Tipping Pitches: Technology: How to Improve Your Twitter Network


Wednesday, November 18, 2009

Technology: How to Improve Your Twitter Network

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I read a great post today called Strategies for Gaining Influence on Twitter by Ian Stewart (no, not the Ian Stewart of the Colorado Rockies -- at least, I don't think so).

While I feel pretty comfortable with Twitter these days, it's always good to read what others are doing to enhance their experience. I admit I've hit a bit of a plateau lately in the value I am getting out of it.

I have two issues: 1) Lack of productive followers, and 2) lack of productive follow...ees.  It's, as I like to describe it, my Twitter Network which could be improved.

The first is a common problem. You can have 2,000,000 followers, but who knows how many of those people are spammers, inactive accounts, or people who couldn't care less about what you have to say.  The number isn't important.

Ultimately, you want people who will retweet your stuff. That's money. Not only does it mean that you aren't talking to yourself, but these people help spread your message and grow your audience.

Because of these people, you are having interactions.  Fostering relationships.  Many of you have experienced this, but Twitter is a very frustrating thing when you feel like you are talking to myself.

Hello?  Anyone out there?

The second is only a problem if your unproductive "followees" make up a large percentage of your feed. For me, I follow a lot of people who don't follow me back. This is fine for the most part. Most are high profile people who are great resources. I don't expect them to follow me back.

But it also means that most people whom I follow won't return the favor when I retweet them. And again, it's not required that they do. But if I want to grow my audience, I need to also follow people who care about what I have to say.

So that's the challenge. My network needs to include a healthy mixture of:

1) Powerful and influential people in my niche who may not ever interact with me but provide very useful information; and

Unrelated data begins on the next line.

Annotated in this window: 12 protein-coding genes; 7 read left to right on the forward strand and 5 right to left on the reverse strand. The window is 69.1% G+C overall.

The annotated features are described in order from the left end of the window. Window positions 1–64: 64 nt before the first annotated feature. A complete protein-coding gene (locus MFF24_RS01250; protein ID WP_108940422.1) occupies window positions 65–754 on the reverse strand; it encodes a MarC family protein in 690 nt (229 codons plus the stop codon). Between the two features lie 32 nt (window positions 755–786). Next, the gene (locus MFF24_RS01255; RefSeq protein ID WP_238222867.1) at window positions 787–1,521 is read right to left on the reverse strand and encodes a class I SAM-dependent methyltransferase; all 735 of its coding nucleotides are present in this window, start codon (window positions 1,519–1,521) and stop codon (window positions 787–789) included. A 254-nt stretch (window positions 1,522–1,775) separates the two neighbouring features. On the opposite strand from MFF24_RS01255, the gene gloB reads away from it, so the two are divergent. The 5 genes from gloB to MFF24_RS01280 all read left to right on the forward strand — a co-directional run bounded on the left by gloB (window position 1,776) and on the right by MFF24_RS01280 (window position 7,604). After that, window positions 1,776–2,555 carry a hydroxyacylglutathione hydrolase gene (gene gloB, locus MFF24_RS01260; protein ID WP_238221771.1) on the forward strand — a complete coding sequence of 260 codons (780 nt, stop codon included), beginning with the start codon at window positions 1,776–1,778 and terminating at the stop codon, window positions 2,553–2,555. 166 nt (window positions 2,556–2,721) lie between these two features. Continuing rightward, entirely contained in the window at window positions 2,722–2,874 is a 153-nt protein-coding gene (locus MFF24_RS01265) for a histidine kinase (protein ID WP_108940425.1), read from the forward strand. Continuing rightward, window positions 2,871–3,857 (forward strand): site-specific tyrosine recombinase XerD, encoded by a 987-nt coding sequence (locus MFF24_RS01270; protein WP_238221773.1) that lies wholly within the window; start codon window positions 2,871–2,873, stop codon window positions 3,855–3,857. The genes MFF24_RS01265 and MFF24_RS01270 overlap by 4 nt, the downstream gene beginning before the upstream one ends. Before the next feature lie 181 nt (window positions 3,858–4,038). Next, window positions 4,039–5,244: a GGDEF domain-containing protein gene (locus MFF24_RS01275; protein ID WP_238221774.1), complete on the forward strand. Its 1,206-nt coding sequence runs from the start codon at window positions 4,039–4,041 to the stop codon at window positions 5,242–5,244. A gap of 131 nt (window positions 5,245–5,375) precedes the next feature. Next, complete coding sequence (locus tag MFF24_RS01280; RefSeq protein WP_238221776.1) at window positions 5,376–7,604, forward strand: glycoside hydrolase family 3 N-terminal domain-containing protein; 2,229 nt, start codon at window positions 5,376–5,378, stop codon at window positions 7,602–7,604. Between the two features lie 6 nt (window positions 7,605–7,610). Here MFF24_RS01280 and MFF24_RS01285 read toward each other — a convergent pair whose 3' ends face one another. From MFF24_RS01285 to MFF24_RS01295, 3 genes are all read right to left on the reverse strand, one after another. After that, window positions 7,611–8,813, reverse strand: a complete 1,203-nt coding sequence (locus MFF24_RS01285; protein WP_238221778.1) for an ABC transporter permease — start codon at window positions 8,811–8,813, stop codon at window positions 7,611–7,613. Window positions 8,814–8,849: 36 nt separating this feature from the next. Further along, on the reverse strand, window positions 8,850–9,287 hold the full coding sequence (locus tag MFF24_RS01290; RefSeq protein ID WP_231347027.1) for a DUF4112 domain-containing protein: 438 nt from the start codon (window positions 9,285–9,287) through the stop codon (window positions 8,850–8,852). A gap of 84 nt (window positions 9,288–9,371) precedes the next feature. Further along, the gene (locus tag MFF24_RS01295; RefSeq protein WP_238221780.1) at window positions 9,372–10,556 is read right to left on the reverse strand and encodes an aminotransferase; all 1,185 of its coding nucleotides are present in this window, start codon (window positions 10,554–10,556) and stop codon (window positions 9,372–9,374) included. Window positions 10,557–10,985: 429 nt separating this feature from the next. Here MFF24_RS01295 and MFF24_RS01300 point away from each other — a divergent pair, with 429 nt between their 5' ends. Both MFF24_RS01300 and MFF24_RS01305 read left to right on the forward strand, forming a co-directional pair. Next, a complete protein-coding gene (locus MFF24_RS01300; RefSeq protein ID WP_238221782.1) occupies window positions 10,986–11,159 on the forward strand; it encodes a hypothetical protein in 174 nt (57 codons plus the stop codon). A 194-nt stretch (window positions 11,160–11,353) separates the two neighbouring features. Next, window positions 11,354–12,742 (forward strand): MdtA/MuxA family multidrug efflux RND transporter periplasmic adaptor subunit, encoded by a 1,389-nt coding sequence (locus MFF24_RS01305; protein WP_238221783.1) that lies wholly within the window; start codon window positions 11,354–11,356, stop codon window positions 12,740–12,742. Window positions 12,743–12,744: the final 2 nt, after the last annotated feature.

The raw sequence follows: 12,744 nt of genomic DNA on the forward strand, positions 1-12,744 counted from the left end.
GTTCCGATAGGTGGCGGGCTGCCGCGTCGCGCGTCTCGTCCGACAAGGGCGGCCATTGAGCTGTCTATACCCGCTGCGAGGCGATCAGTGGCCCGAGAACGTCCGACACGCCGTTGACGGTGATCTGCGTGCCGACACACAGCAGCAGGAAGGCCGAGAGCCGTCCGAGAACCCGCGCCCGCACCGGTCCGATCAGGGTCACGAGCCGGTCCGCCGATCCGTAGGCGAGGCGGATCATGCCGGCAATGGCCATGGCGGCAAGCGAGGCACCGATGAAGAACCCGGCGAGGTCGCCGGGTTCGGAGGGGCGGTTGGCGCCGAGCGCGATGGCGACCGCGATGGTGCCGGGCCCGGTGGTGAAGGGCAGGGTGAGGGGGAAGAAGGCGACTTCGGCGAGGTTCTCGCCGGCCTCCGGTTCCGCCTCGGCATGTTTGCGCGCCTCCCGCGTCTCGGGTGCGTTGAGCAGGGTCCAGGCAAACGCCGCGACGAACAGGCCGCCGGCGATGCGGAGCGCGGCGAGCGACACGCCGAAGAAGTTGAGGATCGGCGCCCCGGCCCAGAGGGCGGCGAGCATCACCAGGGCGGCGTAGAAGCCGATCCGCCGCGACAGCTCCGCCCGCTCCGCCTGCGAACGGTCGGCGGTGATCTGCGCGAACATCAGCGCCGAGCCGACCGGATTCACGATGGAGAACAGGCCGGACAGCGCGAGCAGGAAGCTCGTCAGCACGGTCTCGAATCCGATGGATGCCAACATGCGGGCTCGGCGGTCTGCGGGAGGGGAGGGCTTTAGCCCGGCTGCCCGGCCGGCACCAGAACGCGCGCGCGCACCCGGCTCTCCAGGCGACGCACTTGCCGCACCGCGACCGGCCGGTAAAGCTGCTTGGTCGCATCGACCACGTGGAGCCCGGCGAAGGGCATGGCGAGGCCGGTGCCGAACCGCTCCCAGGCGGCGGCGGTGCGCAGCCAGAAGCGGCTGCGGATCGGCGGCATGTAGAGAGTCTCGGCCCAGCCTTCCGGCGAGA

2) Others in my niche who are like me and with whom I can engage and interact.

I want to find people who provide interesting information who may also be down for what I have to say. A productive relationship of sorts.

So that's why I found Stewart's entry interesting. It provided a way to do that -- quickly.

Stewart's Strategy
You can read it yourself, but it's pretty simple.  His strategy goes beyond the things I am going to mention, but found the following most interesting.

1) Decide who the most influential people are in your niche. It may be someone you're already following, or you can find them on a service like WeFollow.com.

2) Run a Twitter search to find the people who retweet that influential person. So, you'd search "RT @[influential person]". Why do you care about these people? Pretty simple. They are people who share an interest in your niche but also in a specific influential person you also follow. Just as importantly, they are willing to retweet, which is the type of follower you're looking for.

3) Follow 200 of these people per week. Now, I think this is a bit nuts. You may do this if you are wanting to grow fast or are only focused on more followers. Me, I don't like following more people than I can physically follow. Until now, I have tried to keep the number of people I follow under 150. Anyway, the thought here is that 25% of the people you follow will follow you back.

4) Every week, determine which of those 200 people you should continue to follow and adjust. In other words, they suggest you use something like FriendorFollow.com to determine who hasn't followed you back and unfollow them. Again, I'm not a fan of this. It says you only care about getting more followers and it was your only motivation for following them.

5) Repeat this process every week. Stewart claims it significantly improves your number of followers, but more importantly your productive followers.

My Adjusted Strategy

I'm not comfortable with following people for the sole purpose of getting them to follow back. You can't dispute that's the motivation if you are unfollowing these people if they don't follow you back. It's numbers padding. May be productive numbers padding, but still think it's dirty.

That doesn't mean I'll never unfollow you. But if I use a similar strategy, I'll unfollow you if you provide no perceived value to me. You don't have to follow me back (as is evident by the large number of people I follow who don't currently return the favor).

So this is what I'm going to start doing going forward on a weekly basis:

1) Run a Twitter search to find people who retweet influential people in my niche, as Stewart explains.

2) Follow some of those people, but not a designated number. My latest exercise brought me up to 200 people I'm following. I don't want to follow more than that. We'll see if I want to trim that back down again, but I don't want to be overwhelmed by the information flowing through.  But it's likely I won't be adding many people when I run this exercise going forward.

3) Make a weekly evaluation on whom I should unfollow, which can open more slots. If you @ me, I'm going to keep you. If you retweet me, I'm going to keep you. If you provide interesting information that I care about, I'm going to keep you. It's not as easy as basing it only on whether you are interacting with me. It helps, but if you at least provide me with good info, it makes me more interesting in the long run.

So that's it. Pretty simple. I started it today, and we'll see how it goes.

What are your strategies for improving your Twitter network? Always interested in hearing what others are doing.


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